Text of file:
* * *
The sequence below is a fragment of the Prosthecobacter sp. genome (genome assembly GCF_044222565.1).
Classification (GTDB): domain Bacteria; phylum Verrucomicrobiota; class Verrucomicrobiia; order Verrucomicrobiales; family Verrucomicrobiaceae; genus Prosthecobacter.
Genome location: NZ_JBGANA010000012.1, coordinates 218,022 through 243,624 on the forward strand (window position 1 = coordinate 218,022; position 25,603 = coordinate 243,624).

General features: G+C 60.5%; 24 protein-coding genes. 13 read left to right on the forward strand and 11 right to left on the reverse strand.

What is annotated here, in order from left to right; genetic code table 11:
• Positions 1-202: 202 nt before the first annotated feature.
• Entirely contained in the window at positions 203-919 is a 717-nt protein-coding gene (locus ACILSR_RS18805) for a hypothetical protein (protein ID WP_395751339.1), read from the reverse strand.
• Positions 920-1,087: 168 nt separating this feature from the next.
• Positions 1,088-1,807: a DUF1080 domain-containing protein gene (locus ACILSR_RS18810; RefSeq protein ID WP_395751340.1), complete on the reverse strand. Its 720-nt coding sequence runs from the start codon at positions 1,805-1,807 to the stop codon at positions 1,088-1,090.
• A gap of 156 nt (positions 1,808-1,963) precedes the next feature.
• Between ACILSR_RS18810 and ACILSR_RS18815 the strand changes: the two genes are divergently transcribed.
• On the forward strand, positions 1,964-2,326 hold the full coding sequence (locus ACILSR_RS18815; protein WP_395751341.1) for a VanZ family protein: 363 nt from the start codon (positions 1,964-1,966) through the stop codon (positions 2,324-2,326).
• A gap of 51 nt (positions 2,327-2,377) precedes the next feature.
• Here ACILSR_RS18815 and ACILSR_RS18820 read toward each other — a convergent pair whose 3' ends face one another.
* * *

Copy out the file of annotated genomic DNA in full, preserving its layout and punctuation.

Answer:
The sequence below is a fragment of the Prosthecobacter sp. genome (genome assembly GCF_044222565.1).
Classification (GTDB): domain Bacteria; phylum Verrucomicrobiota; class Verrucomicrobiia; order Verrucomicrobiales; family Verrucomicrobiaceae; genus Prosthecobacter.
Genome location: NZ_JBGANA010000012.1, coordinates 218,022 through 243,624 on the forward strand (window position 1 = coordinate 218,022; position 25,603 = coordinate 243,624).

General features: G+C 60.5%; 24 protein-coding genes. 13 read left to right on the forward strand and 11 right to left on the reverse strand.

What is annotated here, in order from left to right; genetic code table 11:
• Positions 1-202: 202 nt before the first annotated feature.
• Entirely contained in the window at positions 203-919 is a 717-nt protein-coding gene (locus ACILSR_RS18805) for a hypothetical protein (protein ID WP_395751339.1), read from the reverse strand.
• Positions 920-1,087: 168 nt separating this feature from the next.
• Positions 1,088-1,807: a DUF1080 domain-containing protein gene (locus ACILSR_RS18810; RefSeq protein ID WP_395751340.1), complete on the reverse strand. Its 720-nt coding sequence runs from the start codon at positions 1,805-1,807 to the stop codon at positions 1,088-1,090.
• A gap of 156 nt (positions 1,808-1,963) precedes the next feature.
• Between ACILSR_RS18810 and ACILSR_RS18815 the strand changes: the two genes are divergently transcribed.
• On the forward strand, positions 1,964-2,326 hold the full coding sequence (locus ACILSR_RS18815; protein WP_395751341.1) for a VanZ family protein: 363 nt from the start codon (positions 1,964-1,966) through the stop codon (positions 2,324-2,326).
• A gap of 51 nt (positions 2,327-2,377) precedes the next feature.
• Here ACILSR_RS18815 and ACILSR_RS18820 read toward each other — a convergent pair whose 3' ends face one another.